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Facilitating tree-ring dating of historic conifer timbers using Blue Intensity

Journal article
Authors R. Wilson
D. Wilson
M. Rydval
A. Crone
U. Buntgen
S. Clark
J. Ehmer
E. Forbes
Mauricio Fuentes
B. E. Gunnarson
Hans W. Linderholm
K. Nicolussi
C. Wood
C. Mills
Published in Journal of Archaeological Science
Volume 78
Pages 99-111
ISSN 0305-4403
Publication year 2017
Published at Department of Earth Sciences
Pages 99-111
Language en
Links doi.org/10.1016/j.jas.2016.11.011
Keywords Tree-ring dating, Dendroarchaeology, Blue Intensity, Conifers, summer temperatures, british-columbia, density network, dendroclimatology, scotland, reconstructions, canada, proxy, wood, Anthropology, Archaeology, Geology
Subject categories Climate Research, Geology, Archaeology

Abstract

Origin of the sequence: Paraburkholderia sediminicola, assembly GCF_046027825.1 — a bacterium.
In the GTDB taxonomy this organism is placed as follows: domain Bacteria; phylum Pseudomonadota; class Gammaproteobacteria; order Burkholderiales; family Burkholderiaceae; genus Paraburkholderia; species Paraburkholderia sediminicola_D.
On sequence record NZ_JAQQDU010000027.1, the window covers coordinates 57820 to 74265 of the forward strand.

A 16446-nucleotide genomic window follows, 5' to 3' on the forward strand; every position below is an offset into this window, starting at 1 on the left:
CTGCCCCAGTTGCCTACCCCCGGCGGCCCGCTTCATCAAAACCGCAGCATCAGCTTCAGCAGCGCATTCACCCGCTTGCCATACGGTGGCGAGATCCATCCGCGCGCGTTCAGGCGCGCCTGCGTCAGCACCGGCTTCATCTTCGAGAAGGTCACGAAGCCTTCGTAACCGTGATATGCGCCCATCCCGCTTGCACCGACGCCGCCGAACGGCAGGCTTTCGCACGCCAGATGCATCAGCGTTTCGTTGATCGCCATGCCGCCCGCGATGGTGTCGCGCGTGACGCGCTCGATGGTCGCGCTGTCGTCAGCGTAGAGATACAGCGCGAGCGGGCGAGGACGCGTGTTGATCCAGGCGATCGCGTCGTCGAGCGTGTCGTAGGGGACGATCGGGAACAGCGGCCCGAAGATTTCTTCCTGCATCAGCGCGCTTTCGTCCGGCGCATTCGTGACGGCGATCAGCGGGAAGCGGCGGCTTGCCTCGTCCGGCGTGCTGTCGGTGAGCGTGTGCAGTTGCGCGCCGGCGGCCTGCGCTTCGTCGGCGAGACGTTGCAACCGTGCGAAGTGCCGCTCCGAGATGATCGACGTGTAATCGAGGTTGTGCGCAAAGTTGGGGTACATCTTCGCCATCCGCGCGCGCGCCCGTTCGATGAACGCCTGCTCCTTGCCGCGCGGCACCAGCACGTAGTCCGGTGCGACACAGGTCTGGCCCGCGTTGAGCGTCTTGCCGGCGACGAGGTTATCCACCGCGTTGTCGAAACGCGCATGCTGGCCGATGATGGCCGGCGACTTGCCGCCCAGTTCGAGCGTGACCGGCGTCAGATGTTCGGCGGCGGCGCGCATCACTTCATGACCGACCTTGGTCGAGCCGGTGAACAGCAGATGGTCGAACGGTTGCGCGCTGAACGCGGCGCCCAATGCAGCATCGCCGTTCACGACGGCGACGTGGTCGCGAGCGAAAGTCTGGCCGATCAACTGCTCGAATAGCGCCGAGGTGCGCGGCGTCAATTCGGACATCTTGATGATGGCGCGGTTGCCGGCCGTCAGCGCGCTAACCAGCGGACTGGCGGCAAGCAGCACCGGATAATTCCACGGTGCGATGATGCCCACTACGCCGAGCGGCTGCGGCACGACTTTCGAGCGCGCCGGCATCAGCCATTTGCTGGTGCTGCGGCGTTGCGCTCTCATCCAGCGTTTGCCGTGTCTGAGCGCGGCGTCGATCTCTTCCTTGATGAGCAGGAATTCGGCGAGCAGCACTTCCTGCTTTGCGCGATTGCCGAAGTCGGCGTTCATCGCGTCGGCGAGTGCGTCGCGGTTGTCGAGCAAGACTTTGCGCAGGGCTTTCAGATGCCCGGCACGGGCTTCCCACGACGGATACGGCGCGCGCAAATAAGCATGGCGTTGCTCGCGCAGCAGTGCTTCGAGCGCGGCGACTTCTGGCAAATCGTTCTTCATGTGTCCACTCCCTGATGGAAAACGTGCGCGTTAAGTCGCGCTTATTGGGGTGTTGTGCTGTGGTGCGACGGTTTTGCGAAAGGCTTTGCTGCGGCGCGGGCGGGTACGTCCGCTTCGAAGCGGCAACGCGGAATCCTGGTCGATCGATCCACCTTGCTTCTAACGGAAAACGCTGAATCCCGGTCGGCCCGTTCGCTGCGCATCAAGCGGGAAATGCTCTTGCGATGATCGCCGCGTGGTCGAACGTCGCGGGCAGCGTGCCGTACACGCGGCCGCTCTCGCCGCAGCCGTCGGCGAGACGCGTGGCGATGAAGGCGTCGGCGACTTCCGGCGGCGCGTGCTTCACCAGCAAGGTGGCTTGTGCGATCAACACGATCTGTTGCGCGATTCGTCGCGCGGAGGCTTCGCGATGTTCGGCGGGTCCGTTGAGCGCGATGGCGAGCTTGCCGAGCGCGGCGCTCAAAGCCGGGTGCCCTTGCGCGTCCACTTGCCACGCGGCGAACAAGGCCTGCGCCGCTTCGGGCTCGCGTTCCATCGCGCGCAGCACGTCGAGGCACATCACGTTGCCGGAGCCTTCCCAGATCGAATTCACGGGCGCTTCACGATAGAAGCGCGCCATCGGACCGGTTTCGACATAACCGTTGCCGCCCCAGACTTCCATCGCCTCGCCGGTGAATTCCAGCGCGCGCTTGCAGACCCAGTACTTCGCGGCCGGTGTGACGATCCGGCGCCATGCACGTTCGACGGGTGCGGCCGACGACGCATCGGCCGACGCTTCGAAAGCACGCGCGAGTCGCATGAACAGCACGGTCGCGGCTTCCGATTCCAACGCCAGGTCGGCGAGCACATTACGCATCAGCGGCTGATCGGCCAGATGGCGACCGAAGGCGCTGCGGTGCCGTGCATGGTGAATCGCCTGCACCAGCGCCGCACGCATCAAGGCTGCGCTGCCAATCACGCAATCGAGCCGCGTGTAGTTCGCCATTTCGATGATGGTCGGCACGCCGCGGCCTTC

Dendroarchaeology almost exclusively uses ring-width (RW) data for dating historical structures and artefacts. Such data can be used to date tree-ring sequences when regional climate dominates RW variability. However, the signal in RW data can be obscured due to site specific ecological influences (natural and anthropogenic) that impact crossdating success. In this paper, using data from Scotland, we introduce a novel tree-ring parameter (Blue Intensity BI) and explore its utility for facilitating dendrohistorical dating of conifer samples. BI is similar to latewood density as they both reflect the combined hemicellulose, cellulose and lignin content in the latewood cell walls of conifer species and the amount of these compounds is strongly controlled, at least for trees growing in temperature limited locations, by late summer temperatures. BI not only expresses a strong climate signal, but is also less impacted by site specific ecological influences. It can be concurrently produced with RW data from images of finely sanded conifer samples but at a significantly reduced cost compared to traditional latewood density. Our study shows that the probability of successfully crossdating historical samples is greatly increased using BI compared to RW. Furthermore, due to the large spatial extent of the summer temperature signal expressed by such data, a sparse multi -species conifer network of long BI chronologies across Europe could be used to date and loosely provenance imported material. (C) 2016 Elsevier Ltd. All rights reserved.

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